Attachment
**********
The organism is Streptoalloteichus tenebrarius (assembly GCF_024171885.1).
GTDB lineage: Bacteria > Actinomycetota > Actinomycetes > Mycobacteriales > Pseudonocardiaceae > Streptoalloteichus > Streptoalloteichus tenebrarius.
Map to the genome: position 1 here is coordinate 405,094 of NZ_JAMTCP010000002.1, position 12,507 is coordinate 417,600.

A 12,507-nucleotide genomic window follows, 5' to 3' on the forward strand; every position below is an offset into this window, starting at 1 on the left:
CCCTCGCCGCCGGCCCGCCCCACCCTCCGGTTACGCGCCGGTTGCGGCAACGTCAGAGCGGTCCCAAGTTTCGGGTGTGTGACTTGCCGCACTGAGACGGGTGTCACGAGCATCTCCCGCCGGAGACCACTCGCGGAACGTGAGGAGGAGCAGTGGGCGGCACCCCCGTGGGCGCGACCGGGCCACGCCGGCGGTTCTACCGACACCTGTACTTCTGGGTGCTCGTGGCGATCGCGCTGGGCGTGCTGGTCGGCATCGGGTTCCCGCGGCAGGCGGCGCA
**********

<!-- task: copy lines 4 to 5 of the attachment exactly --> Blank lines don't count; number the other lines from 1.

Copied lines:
A 12,507-nucleotide genomic window follows, 5' to 3' on the forward strand; every position below is an offset into this window, starting at 1 on the left:
CCCTCGCCGCCGGCCCGCCCCACCCTCCGGTTACGCGCCGGTTGCGGCAACGTCAGAGCGGTCCCAAGTTTCGGGTGTGTGACTTGCCGCACTGAGACGGGTGTCACGAGCATCTCCCGCCGGAGACCACTCGCGGAACGTGAGGAGGAGCAGTGGGCGGCACCCCCGTGGGCGCGACCGGGCCACGCCGGCGGTTCTACCGACACCTGTACTTCTGGGTGCTCGTGGCGATCGCGCTGGGCGTGCTGGTCGGCATCGGGTTCCCGCGGCAGGCGGCGCA